Skiing Banff Lake Louise.
Banff’s “Big Three” resorts provide 7,748 acres of varied ski terrain suitable for every level of skier from novice to expert. Lake Louise Mountain is the largest single ski area. With plenty of tree-lined trails for all levels of skier on the Front Side, and the Powderbowls area – a free-riders’ paradise of ungroomed bowls on the back of the mountain. It’s also home to a World Cup downhill slope and an excellent terrain park. Sunshine Village encompasses three mountains that typically get more than twice the amount of snow of other resorts in this part of Canada: over nine metres each year. While it offers some of the most challenging expert terrain in North America, its 107 trails also provide plenty of skiing for beginners and intermediates. Mount Norquay is the closest ski area to Banff town and is popular with families due to its predominantly gentle, tree-lined slopes and good children’s facilities.
The dry, light snow that falls so generously in the Canadian Rockies typically contains only seven per cent water and is referred to as “Champagne powder” – lap it up on Lake Louise’s wonderful Powder bowls and Sunshine Valley’s free-riding areas.
Front Side and Larch Area, Lake Louise Mountain.
The south-facing Front Side of Lake Louise offers varied skiing for all levels. Novices can find their feet at the base, where the nursery slopes are sited, and the Grizzly Express gondola whisks beginners up to the start of the long, tree-lined green Eagle Meadows run. Intermediate skiers will enjoy building confidence on the blues off the Summit Platter chair and can then head for the Larch Area, accessed by taking the Grizzly Express and dropping off the back of the mountain. It’s served by one high-speed chair and, being further from the main ski area, is invariably quiet. A great spot for intermediates with greens, blues and some blacks to progress to, it’s also ideal for bad weather days with plenty of trees.
The Powderbowls, Lake Louise Mountain.
Also on the back of Lake Louise mountain lie the Powderbowls (2,500 skiable acres). While beginners and intermediates can explore the bowls by following the green and blue pistes that circle them, this is really a winter playground for advanced skiers, with a vast choice of single- and double-diamond black runs down five bowls and off three ridges. Although the runs are not always groomed, they are skied so much that they’re more like challenging pistes than genuine off-piste terrain.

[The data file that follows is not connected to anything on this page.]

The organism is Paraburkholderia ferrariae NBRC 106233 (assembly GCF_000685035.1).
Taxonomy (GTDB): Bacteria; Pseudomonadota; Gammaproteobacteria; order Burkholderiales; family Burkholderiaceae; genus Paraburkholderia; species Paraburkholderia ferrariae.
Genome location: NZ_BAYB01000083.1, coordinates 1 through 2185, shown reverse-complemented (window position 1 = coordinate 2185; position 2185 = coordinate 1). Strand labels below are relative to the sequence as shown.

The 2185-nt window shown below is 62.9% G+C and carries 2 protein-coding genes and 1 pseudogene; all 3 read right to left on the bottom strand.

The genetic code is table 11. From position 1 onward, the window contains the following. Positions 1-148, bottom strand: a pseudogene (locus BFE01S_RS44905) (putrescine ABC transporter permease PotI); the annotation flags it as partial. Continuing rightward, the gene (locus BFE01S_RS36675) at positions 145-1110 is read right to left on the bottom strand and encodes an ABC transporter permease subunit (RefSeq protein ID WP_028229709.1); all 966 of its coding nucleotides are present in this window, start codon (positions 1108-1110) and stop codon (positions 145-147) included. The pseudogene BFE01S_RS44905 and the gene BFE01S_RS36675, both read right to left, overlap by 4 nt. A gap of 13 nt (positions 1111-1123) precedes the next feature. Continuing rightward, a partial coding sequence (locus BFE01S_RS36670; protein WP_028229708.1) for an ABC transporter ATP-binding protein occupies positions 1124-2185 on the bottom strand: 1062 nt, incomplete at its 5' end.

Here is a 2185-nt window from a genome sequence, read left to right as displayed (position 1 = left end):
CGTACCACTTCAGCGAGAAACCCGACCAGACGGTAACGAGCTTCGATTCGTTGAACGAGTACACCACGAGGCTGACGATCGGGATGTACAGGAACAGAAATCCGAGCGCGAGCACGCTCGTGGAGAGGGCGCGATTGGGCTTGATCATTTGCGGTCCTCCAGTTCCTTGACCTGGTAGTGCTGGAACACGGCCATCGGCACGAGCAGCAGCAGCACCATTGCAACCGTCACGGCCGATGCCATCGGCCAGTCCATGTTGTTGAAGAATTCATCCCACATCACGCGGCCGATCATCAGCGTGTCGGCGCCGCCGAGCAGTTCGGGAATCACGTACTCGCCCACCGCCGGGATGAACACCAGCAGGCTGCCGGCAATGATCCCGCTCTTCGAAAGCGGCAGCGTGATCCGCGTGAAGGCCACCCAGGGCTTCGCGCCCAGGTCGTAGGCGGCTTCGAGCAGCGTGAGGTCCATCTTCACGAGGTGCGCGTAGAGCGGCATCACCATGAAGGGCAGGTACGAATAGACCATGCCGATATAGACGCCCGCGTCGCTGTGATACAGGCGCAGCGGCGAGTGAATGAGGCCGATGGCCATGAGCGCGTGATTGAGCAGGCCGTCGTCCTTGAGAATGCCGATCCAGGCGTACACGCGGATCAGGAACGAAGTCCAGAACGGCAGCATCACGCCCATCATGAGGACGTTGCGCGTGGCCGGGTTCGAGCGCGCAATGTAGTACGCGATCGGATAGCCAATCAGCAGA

Mount Standish, Sunshine Village.
Mt Standish is a good place for beginners and intermediates to start exploring Sunshine Village with plenty of long green and blue trails. The Wawa and Strawberry chairlifts catch the early morning sunshine and provide access to the gentle green warm-up run Meadow Park and to the wide Dell Valley green. As the sun works its way round the bowl, join the locals and cruise down the long blue Angel Flight run.
Lookout Mountain and Goat’s Eye Mountain, Sunshine Village.
Delirium Dive and The Wild West are two of the toughest off-piste areas in the world (unpisted but marked and patrolled) – separated only by the face of Goat’s Eye Mountain, which comprises mostly steep, challenging black slopes. Delirium Dive alone provides expert skiers with over 600 acres of challenging terrain on the mile-wide cirque on the back of Lookout Mountain with an average pitch of 40˚. You must be equipped with avalanche transceivers and shovels and be skiing with at least one other person to be allowed through the gates to access either of these areas.
Mount Norquay is the smallest mountain of the “Big Three”. Although its signature run is the double black diamond Lone Pine, a long, unrelenting bumps run, there are plenty of gentle, predominantly tree-lined pistes for beginners and intermediates. Novices will enjoy finding their feet in the slow skiing area at the base village before progressing to the greens and blues accessed by the Spirit and Mystic Express chairlifts